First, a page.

Real estate sector likely to be hit hard
The final quarter of 2016 has bad news for real estate players as the supply of new residential inventories in most metros including Bengaluru has exceeded the absorption rate, showing a slowdown in the industry.
However, Anuj Puri, Chairman and Country Head, JLL India, says, “It is a landmark year for the real estate industry as 2016 saw the biggest changes in decades, especially on the policy front. The policies like implementation of goods and services tax (GST) and the Real Estate Regulation and Development Act will provide the much-needed impetus to this sector.”
Demonetisation caused considerable turmoil but, however, along with the Benami Transactions Act, it promises to bring greater transparency in the real estate sector and will attract more customers as prices will stabilise and end users will have more confidence as most policies will only bolster their confidence in the sector.
Jump in new supplies
The last quarter is expected to witness at least a 20-25 percent jump in residential new supplies across cities. However, capital and rental values are expected to remain more or less stable. High unsold inventory will remain a major problem stalling the growth of the market in top cities. As per the market segmentation, affordable and mid-segment housing are likely to lead the show in the coming quarter as well.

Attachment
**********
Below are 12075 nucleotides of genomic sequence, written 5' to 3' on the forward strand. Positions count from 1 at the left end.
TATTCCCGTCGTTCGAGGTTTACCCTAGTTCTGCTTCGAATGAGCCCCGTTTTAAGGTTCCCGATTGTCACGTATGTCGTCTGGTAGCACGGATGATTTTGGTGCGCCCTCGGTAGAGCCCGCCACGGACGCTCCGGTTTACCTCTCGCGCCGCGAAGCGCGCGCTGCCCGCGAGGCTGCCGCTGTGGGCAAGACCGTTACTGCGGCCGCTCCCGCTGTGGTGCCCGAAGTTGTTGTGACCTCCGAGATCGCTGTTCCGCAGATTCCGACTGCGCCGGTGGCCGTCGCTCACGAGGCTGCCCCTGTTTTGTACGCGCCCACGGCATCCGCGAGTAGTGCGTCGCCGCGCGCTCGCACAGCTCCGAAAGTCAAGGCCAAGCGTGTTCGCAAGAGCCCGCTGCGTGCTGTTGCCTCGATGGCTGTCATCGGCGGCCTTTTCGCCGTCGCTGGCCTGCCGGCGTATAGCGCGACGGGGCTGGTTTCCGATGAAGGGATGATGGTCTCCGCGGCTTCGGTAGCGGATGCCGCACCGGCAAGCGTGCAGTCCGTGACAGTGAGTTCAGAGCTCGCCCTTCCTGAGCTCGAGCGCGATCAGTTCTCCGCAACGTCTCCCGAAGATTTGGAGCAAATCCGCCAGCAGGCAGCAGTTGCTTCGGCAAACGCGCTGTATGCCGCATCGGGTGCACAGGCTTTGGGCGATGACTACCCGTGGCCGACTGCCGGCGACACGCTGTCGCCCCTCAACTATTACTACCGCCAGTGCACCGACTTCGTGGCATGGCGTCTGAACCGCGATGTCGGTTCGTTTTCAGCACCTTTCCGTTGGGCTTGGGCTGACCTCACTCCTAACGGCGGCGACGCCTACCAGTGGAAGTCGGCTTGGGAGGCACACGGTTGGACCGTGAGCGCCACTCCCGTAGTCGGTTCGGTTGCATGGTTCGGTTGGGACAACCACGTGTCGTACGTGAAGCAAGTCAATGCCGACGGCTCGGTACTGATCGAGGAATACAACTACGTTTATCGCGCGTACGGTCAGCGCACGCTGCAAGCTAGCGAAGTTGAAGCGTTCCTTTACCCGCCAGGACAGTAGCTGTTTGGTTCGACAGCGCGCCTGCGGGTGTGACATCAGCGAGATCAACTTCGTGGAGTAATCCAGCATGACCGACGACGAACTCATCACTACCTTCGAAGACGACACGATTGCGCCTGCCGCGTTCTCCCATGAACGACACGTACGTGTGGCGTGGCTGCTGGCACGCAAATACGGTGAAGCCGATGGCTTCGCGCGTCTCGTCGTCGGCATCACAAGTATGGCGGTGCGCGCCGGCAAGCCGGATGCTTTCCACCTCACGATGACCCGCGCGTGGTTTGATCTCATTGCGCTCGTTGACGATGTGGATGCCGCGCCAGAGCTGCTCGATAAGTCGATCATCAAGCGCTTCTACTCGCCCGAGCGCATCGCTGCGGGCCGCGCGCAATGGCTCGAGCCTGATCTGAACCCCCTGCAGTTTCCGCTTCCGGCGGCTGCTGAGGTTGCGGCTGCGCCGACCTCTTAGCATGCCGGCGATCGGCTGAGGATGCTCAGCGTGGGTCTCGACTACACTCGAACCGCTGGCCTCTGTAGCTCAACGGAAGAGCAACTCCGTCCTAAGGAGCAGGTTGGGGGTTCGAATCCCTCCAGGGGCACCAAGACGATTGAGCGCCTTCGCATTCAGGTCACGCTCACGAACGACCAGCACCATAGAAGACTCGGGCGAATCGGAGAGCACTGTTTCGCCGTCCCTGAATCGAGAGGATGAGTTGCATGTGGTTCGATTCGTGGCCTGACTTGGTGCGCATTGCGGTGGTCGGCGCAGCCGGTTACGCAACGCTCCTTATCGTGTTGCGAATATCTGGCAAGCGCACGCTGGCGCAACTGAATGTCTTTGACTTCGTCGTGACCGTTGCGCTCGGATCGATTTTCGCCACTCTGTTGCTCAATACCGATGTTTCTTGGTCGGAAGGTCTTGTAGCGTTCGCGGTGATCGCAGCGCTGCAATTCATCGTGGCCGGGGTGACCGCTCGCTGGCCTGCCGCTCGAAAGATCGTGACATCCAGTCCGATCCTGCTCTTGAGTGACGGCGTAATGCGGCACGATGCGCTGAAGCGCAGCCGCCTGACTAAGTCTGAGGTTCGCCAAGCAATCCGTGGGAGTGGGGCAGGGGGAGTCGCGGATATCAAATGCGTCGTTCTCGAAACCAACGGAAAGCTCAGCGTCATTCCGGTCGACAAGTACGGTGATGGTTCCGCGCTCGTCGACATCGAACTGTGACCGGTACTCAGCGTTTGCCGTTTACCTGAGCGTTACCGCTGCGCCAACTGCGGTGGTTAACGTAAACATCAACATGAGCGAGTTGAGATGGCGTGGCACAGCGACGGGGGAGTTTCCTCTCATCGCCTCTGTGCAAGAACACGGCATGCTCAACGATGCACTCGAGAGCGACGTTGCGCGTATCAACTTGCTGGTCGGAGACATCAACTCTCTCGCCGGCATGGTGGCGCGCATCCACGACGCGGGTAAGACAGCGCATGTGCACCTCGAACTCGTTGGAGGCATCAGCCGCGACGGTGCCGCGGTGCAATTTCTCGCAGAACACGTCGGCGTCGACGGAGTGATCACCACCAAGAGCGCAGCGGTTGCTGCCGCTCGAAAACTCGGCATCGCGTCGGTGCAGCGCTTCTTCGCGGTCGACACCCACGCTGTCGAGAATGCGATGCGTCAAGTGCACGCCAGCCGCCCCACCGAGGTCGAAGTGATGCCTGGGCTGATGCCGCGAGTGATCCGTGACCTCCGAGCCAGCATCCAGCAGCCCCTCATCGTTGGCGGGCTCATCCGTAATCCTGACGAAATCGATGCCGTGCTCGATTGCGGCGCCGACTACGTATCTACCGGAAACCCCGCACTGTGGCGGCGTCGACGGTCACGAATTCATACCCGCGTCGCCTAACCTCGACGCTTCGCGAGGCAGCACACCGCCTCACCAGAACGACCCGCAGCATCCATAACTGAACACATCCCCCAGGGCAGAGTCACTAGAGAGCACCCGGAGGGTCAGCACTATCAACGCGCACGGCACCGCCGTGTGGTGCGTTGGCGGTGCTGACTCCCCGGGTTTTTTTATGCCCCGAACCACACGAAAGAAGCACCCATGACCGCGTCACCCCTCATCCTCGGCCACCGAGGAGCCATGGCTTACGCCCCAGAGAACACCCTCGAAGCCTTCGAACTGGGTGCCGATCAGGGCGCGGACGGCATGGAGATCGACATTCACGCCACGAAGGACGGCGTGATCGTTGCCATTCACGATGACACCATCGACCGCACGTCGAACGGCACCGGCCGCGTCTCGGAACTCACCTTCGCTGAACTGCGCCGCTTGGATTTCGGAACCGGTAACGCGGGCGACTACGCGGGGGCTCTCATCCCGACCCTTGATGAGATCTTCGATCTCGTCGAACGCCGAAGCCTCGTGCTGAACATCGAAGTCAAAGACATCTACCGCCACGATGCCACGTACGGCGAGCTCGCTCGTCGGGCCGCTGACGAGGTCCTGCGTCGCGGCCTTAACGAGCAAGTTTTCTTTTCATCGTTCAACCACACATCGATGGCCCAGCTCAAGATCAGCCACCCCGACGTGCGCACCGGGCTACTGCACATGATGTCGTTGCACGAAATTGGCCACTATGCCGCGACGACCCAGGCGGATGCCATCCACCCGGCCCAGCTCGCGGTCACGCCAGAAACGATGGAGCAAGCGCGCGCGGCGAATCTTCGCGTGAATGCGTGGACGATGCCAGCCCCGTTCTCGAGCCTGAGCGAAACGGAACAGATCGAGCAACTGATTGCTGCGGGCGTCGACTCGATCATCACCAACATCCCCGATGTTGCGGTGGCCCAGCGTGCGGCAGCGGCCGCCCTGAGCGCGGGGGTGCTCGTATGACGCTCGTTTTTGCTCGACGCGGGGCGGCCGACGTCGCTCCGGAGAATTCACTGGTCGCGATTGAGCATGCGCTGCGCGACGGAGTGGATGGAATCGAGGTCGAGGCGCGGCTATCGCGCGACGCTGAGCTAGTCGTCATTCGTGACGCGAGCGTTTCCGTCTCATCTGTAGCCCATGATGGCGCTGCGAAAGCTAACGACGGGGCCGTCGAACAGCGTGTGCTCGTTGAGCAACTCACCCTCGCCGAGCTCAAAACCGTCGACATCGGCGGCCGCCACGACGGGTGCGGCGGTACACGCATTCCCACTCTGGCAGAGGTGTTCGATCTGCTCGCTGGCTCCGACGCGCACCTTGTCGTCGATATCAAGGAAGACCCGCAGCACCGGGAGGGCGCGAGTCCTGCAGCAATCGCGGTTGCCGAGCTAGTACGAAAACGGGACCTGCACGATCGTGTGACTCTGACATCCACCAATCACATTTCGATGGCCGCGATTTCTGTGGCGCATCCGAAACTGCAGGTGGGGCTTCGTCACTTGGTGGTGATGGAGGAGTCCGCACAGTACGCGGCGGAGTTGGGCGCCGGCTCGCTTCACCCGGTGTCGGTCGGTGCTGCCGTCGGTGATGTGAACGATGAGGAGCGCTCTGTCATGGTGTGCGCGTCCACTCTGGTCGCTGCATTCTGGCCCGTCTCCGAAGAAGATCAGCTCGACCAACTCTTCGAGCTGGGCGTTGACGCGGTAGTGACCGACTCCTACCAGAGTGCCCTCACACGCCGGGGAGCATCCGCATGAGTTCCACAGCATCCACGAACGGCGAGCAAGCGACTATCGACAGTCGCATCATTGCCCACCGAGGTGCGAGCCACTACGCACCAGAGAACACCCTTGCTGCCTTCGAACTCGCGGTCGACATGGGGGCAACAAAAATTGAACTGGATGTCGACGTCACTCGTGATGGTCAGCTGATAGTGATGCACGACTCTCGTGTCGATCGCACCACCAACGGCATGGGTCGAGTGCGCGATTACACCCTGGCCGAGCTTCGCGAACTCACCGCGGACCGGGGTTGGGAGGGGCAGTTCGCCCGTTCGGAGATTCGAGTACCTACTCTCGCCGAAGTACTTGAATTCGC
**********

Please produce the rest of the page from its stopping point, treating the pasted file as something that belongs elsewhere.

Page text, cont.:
Affordable housing will come into sharper focus now than in previous years, and Real Estate Investment Trust (REITS) promise to open up the real estate market to smaller investors in the coming year. The country’s real estate markets are definitely poised for growth in the medium-to-long term on the back of higher transparency and further consolidation.
“Post-demonetisation, the affordable housing segment will get a much-needed boost. Confined to the fringe areas of metros, this segment is expected to get a boost as land prices will plummet in the next few years, especially in far-flung areas around Indian metros, as well as tier-II and tier III cities. Most agricultural land transactions involved a cash component, which were affected after demonetisation,” said Anuj Puri.
Shrinivas Rao, chief executive officer, Vestian Global Asia-Pacific, said, “The industry is on a path of course correction and there obviously will be a price consolidation in the next few months. But the new policies in place will only boost the confidence of buyers and hence after 16-18 months, buying will resume.”